“Dressed for the Job”: The clothes that built Cleveland


Courtesy of the Western Reserve Historical Society

The Western Reserve Historical Society’s exhibit “Dressed for the Job: Clevelanders in Uniform” displays outfits from a variety of occupations that play an integral role in the prosperity of Cleveland

Elie Stenson, Staff Writer

The Western Reserve Historical Society’s (WRHS) “Dressed for the Job: Clevelanders in Uniform” exhibition is as much a retrospective upon material culture as it is a celebration of the rich communities that compose the heart of this city. Drawing from the WRHS’s “Chisholm Halle Costume” collection, one of the largest of its kind in the nation with over 40,000 pieces, “Dressed for the Job” stages an inventive display of fashion spanning from utilitarian garb to school blazers and sparkling gowns. All this results in a cumulative history of Cleveland told through social standards of personal representation.

The exhibit is housed in a dark room, occupied by a central glass case and featuring a roundabout display of mannequins dressed in an endless variety of attire. This placement sets the stage for a thorough display that showcases the human experience’s multifaceted nature. The models, grouped together in huddles of roughly three to five, constitute different sectors of employment: military, emergency response, public service, healthcare, sports, religious practice and education. The groups are further broken down into expressions of identity, reminding us that we are defined by much more than our professions.

A hospital patient gown patterned with a cacophony of miniature Cleveland Clinic logos designed by Diane von Furstenburg represents the desire to provide patients with confidence and comfort while they undergo medical care. A turn-of-the-century debutante’s white dress stands next to a deep blue Quinceañera gown, both evoking the passage of youth and an appreciation for culture and family. Further into the display, a vibrant magenta vestment worn by Rev. Dr. Lisa Maxine Goods for her investiture as the first female senior pastor of Cleveland’s Shiloh Baptist Church stands beside robes from various other faiths and practices. Standing next to them are models wearing first responder and public service gear.

A handful of these outfits are on temporary loan, like the conductor’s uniform worn by Angelo Reese when he serves as a Greater Cleveland RTA Trolley Ambassador, but many are permanent donations to the WRHS’s archives. Clearly, the institution plays an important role in preserving and upholding the city’s rich history. Each mannequin is accompanied by a plaque that details its respective industry’s influence on Cleveland’s rise. Just as frequently as the city’s past is cited, so too are the names of the individuals from the past whose daily work involved donning these garments. As simple as this acknowledgement may be, it builds a striking link between the exhibit and its audience.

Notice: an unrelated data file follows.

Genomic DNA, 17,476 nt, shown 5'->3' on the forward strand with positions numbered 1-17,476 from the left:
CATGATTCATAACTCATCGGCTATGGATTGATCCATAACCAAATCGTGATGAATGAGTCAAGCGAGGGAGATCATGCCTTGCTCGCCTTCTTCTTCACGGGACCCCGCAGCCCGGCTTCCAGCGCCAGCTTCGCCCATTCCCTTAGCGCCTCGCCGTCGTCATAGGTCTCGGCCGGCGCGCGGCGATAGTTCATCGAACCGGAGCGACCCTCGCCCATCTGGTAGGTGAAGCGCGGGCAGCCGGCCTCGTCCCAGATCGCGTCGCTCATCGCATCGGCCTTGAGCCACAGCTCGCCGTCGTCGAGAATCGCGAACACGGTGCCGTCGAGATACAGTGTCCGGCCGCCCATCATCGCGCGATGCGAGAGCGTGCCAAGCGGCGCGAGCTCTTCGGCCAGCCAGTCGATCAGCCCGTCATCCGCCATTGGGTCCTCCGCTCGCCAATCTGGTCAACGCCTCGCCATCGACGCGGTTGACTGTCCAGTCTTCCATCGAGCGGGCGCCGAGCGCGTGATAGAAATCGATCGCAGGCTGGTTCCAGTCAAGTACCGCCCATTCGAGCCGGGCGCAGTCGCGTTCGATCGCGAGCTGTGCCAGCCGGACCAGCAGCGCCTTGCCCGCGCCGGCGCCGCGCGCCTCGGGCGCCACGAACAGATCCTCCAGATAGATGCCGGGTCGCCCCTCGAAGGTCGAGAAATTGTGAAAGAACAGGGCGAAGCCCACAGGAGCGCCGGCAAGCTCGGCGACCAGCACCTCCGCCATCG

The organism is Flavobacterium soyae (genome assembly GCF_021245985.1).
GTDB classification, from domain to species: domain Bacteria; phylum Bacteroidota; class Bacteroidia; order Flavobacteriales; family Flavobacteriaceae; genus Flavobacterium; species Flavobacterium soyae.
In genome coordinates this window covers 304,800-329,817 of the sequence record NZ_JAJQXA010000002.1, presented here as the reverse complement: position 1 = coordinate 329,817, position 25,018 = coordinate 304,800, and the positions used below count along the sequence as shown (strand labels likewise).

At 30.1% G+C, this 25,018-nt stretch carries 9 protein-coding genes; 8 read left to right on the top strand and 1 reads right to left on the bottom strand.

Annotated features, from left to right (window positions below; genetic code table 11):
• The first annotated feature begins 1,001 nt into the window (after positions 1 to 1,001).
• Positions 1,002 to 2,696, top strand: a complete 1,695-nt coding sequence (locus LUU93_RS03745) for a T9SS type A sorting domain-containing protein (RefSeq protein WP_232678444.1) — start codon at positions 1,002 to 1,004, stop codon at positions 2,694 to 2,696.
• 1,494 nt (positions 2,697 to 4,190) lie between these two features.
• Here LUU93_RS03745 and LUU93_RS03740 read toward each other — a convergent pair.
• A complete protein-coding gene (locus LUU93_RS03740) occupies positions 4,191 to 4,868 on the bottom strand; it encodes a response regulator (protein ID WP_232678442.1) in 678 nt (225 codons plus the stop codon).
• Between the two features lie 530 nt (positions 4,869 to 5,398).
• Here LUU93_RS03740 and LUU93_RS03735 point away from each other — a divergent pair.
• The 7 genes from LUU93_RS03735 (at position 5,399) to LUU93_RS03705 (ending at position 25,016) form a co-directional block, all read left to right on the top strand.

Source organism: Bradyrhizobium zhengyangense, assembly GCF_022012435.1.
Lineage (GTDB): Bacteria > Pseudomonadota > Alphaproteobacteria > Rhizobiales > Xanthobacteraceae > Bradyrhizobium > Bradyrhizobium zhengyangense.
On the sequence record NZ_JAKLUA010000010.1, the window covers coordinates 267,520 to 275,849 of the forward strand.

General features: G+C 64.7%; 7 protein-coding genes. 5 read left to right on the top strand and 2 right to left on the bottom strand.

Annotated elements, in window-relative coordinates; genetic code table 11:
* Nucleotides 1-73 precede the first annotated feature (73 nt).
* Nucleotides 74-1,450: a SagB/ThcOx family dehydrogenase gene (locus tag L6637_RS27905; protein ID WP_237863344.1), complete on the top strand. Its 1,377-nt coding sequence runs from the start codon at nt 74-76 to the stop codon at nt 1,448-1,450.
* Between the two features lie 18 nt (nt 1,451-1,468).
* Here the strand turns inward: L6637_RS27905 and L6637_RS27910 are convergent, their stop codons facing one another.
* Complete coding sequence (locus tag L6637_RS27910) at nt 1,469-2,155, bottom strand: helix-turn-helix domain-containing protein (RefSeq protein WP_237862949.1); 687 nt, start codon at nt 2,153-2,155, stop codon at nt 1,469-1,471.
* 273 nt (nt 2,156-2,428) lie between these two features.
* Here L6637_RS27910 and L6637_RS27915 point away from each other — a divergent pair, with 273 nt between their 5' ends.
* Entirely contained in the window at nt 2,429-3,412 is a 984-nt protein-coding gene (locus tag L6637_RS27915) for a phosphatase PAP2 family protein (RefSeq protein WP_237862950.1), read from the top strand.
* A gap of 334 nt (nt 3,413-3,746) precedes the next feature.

Oftentimes there is a disconnect between a museum exhibit and its viewers because many do not have a personal connection to the famous artists whose work is displayed. “Dressed for the Job” puts this notion aside in favor of building an environment where we are reminded of how integral we are to one another and to the city as a whole. Perhaps we recognise the placards’ names as neighbors or friends, colleagues or fellow alumni. Maybe that Guardians jersey looks like the one hanging in our closet, or the apple-green gym set brings back memories of our elementary school’s field day. It could be that we have photo books full of images of our family members wearing brightly coloured shift dresses, religious attire on days of observance or military uniforms that bear resemblance to those in this exhibit; these outfits were worn by scores of Clevelanders before us.

Whether we are life-long Clevelanders or moved here recently, we can all recognize how integral we all are in shaping Cleveland into the thriving place that it is today. “Dressed for the Job” reminds us that our communities are the foundations of the world we build; they support both our generation and the generations that will soon follow in our footsteps to make this city their home. “Dressed for the Job: Clevelanders in Uniform” is on display at the Cleveland History Center, with CWRU undergraduate students receiving free admission with their CaseID.